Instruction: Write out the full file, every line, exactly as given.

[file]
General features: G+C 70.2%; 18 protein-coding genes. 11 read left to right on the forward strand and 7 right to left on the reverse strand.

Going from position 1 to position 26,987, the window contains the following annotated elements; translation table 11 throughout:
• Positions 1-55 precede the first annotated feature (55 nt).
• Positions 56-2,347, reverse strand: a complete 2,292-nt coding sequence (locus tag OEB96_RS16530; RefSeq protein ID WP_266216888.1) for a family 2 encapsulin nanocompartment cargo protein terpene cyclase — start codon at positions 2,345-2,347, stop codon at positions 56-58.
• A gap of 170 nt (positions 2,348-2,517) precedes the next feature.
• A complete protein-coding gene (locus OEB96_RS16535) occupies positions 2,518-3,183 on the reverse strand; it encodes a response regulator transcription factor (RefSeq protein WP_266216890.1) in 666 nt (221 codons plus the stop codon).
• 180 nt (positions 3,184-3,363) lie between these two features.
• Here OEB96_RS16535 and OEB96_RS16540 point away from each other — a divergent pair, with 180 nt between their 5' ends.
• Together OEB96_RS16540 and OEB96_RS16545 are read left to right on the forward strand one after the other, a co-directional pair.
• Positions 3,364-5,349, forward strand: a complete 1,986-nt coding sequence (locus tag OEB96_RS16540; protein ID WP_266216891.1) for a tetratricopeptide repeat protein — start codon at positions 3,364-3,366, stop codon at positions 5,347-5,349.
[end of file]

General features: G+C 70.2%; 18 protein-coding genes. 11 read left to right on the forward strand and 7 right to left on the reverse strand.

Going from position 1 to position 26,987, the window contains the following annotated elements; translation table 11 throughout:
• Positions 1-55 precede the first annotated feature (55 nt).
• Positions 56-2,347, reverse strand: a complete 2,292-nt coding sequence (locus tag OEB96_RS16530; RefSeq protein ID WP_266216888.1) for a family 2 encapsulin nanocompartment cargo protein terpene cyclase — start codon at positions 2,345-2,347, stop codon at positions 56-58.
• A gap of 170 nt (positions 2,348-2,517) precedes the next feature.
• A complete protein-coding gene (locus OEB96_RS16535) occupies positions 2,518-3,183 on the reverse strand; it encodes a response regulator transcription factor (RefSeq protein WP_266216890.1) in 666 nt (221 codons plus the stop codon).
• 180 nt (positions 3,184-3,363) lie between these two features.
• Here OEB96_RS16535 and OEB96_RS16540 point away from each other — a divergent pair, with 180 nt between their 5' ends.
• Together OEB96_RS16540 and OEB96_RS16545 are read left to right on the forward strand one after the other, a co-directional pair.
• Positions 3,364-5,349, forward strand: a complete 1,986-nt coding sequence (locus tag OEB96_RS16540; protein ID WP_266216891.1) for a tetratricopeptide repeat protein — start codon at positions 3,364-3,366, stop codon at positions 5,347-5,349.